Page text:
Last night, I went to Books and Books down in Coral Gables to hear Barbra Nightingale read. It shouldn't feel like such an undertaking: one of the reasons that my spouse and I chose to live where we live is that we thought it was close to equidistant between Ft. Lauderdale and Miami. Still, it's a much easier zip up to Ft. Lauderdale than Miami (and Coral Gables is south of Miami).
On the way, I passed not one, but two accidents. You know, I can't remember ever seeing a vehicle flipped upside down on the highway before we moved here in 1998, but down here, it's a fairly common occurrence. Even with the two accidents and lightning flashing in all directions ahead of me, I made good time.
I LOVE Books and Books. It's easily one of the best bookstores in the Southeast U.S.; only Malaprops Books in Asheville comes close. Every time I'm there, I think, why don't I come here more often?
I enjoyed seeing area poets and chatting before the reading. I'm always amazed at how many people I know, and from such a wide variety of experiences. I've taught with some of them, taken workshops with some of them, and attended events at the Florida Center for the Book with some of them. Before the recession squeezed us so severely, I could even hire some of them as adjuncts, if they were in the market for work.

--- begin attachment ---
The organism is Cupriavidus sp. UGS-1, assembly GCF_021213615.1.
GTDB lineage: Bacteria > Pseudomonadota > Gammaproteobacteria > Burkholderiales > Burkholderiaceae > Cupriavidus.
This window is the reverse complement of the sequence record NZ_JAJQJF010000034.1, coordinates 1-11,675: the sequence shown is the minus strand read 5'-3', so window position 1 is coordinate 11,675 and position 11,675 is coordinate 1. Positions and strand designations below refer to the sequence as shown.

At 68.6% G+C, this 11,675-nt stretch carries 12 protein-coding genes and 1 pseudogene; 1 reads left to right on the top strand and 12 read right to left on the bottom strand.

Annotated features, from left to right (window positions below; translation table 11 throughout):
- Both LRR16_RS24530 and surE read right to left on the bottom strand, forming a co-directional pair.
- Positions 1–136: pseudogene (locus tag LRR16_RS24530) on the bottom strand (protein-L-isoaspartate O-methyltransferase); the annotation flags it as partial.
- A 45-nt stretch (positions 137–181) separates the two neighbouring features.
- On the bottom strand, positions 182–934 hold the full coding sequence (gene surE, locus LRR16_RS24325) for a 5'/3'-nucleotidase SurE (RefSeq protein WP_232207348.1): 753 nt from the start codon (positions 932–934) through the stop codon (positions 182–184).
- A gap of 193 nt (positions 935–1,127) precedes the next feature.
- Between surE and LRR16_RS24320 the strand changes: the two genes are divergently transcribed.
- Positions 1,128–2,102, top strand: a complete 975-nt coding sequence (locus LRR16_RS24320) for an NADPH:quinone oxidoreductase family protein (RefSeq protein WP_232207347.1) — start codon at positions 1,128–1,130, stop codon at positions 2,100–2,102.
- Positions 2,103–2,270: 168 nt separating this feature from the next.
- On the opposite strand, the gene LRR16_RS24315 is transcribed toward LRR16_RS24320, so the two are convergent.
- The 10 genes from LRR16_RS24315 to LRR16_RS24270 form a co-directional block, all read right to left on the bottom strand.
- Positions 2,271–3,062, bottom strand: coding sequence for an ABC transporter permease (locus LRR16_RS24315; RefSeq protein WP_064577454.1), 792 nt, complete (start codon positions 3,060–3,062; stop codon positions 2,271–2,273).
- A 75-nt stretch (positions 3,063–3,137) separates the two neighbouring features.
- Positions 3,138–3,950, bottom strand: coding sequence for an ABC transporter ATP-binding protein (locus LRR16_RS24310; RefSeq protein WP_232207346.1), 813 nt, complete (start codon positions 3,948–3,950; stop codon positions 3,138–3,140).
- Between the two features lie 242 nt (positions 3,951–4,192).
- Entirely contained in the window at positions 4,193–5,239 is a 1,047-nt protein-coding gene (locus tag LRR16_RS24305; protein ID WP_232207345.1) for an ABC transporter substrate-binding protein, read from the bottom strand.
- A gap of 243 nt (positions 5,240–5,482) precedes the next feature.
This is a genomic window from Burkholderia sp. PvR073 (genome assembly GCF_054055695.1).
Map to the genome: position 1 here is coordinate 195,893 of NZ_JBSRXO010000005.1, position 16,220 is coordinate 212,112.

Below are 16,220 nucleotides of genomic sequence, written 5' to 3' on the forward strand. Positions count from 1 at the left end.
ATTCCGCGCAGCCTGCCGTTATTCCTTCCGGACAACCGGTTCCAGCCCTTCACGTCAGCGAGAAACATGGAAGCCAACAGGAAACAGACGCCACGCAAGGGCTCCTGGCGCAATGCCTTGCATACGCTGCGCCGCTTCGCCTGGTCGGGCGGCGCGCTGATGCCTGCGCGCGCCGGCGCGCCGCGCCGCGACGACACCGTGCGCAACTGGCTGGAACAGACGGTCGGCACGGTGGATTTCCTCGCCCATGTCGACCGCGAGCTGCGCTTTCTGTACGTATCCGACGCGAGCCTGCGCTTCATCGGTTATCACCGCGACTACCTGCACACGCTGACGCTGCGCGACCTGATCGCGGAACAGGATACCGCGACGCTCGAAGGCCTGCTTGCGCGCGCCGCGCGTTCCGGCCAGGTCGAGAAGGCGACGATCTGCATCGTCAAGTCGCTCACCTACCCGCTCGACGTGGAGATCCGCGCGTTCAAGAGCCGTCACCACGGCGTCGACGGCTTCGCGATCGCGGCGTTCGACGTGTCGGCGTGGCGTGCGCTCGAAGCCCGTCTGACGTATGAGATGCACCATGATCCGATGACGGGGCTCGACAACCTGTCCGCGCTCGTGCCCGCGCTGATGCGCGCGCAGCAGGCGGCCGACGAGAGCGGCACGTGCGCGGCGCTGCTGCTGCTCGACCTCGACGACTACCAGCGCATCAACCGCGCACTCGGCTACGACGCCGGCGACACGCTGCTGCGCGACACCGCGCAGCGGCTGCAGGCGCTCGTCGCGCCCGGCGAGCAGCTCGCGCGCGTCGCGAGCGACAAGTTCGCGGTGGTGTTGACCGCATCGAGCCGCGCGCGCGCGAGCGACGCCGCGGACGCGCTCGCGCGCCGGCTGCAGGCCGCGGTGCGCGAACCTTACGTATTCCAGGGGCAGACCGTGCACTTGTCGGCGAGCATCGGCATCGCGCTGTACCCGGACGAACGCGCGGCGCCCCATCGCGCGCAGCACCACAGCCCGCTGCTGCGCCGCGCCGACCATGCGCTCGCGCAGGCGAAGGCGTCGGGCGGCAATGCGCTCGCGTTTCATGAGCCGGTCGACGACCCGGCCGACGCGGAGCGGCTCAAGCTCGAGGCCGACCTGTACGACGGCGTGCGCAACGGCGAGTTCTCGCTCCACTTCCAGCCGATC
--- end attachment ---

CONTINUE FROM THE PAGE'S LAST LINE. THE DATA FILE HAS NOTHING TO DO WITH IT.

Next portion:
I've liked Barbra Nightingale's poems since I first knew her back in 1998, when I taught at Broward Community College. She read from her just published book Geometry of Dreams. She made sure that the wine was open before the reading, so we sat and sipped our wine and savored her poems. It was such a perfect way to spend a Friday night.
I've noticed lately that after a poetry reading, I'm not in a mood to stand and make small talk. On some nights, I feel bad about this. I feel like I should be a better socializer. My inner critic sees all the opportunities for networking that I pass up by leaving early. But my poetry self wants to prolong the mental state that poetry provides. I want to continue to think about the images I've just heard and the connections that the poems have made. I want my mind to zing to all the inspirations for my own poems that a good poetry reading provokes. I want to curl up with the poetry book I've just bought.
So last night, I slipped away. I drove past the neon lit skyscrapers and the highway construction and devoured Barbra Nightingale's book in one fell swoop. I love that she references Math and Physics and Languages. I love her Miranda character, who shows up in this book. I love that her poems are both smart and accessible. I love coming home from a poetry reading, with the poet's voice still in my head, to read the work; I find the poems I've just heard, and appreciate them again, and then I move on to the unheard poems.
Here are some lines to whet your appetite. They're from the section of the book called "The Ex Files," which is from Geometry of Dreams (WordTech Editions 2009):
"but when a storm knocks out power, / can openers are for cans, not veins."
"I should have known, somehow, / that your fascination for dying stars / would lead to your death."
"Your mother plaits her bony fingers"
Flypaper in The Comstock Review
3 months ago